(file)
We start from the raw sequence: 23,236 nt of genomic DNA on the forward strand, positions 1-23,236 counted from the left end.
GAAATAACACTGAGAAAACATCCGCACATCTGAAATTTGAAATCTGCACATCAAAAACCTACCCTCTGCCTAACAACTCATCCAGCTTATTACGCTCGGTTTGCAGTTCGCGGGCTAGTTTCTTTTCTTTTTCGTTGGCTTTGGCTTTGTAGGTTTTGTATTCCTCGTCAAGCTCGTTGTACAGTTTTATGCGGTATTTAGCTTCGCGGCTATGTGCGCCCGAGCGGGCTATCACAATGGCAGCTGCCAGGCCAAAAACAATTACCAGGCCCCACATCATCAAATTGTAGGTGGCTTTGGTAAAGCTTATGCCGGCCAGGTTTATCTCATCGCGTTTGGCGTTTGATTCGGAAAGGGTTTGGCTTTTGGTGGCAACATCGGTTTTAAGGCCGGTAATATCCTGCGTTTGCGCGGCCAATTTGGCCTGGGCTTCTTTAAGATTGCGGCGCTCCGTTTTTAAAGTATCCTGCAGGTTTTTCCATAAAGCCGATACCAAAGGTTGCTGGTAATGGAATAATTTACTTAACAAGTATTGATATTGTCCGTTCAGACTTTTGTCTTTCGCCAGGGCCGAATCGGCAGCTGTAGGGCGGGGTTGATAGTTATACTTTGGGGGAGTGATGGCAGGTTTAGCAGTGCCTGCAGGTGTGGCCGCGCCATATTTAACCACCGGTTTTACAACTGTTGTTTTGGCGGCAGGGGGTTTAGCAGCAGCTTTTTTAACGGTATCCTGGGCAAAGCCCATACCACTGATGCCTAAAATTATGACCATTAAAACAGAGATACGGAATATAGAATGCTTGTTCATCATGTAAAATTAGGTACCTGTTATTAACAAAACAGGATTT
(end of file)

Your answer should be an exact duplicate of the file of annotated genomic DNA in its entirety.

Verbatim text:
We start from the raw sequence: 23,236 nt of genomic DNA on the forward strand, positions 1-23,236 counted from the left end.
GAAATAACACTGAGAAAACATCCGCACATCTGAAATTTGAAATCTGCACATCAAAAACCTACCCTCTGCCTAACAACTCATCCAGCTTATTACGCTCGGTTTGCAGTTCGCGGGCTAGTTTCTTTTCTTTTTCGTTGGCTTTGGCTTTGTAGGTTTTGTATTCCTCGTCAAGCTCGTTGTACAGTTTTATGCGGTATTTAGCTTCGCGGCTATGTGCGCCCGAGCGGGCTATCACAATGGCAGCTGCCAGGCCAAAAACAATTACCAGGCCCCACATCATCAAATTGTAGGTGGCTTTGGTAAAGCTTATGCCGGCCAGGTTTATCTCATCGCGTTTGGCGTTTGATTCGGAAAGGGTTTGGCTTTTGGTGGCAACATCGGTTTTAAGGCCGGTAATATCCTGCGTTTGCGCGGCCAATTTGGCCTGGGCTTCTTTAAGATTGCGGCGCTCCGTTTTTAAAGTATCCTGCAGGTTTTTCCATAAAGCCGATACCAAAGGTTGCTGGTAATGGAATAATTTACTTAACAAGTATTGATATTGTCCGTTCAGACTTTTGTCTTTCGCCAGGGCCGAATCGGCAGCTGTAGGGCGGGGTTGATAGTTATACTTTGGGGGAGTGATGGCAGGTTTAGCAGTGCCTGCAGGTGTGGCCGCGCCATATTTAACCACCGGTTTTACAACTGTTGTTTTGGCGGCAGGGGGTTTAGCAGCAGCTTTTTTAACGGTATCCTGGGCAAAGCCCATACCACTGATGCCTAAAATTATGACCATTAAAACAGAGATACGGAATATAGAATGCTTGTTCATCATGTAAAATTAGGTACCTGTTATTAACAAAACAGGATTT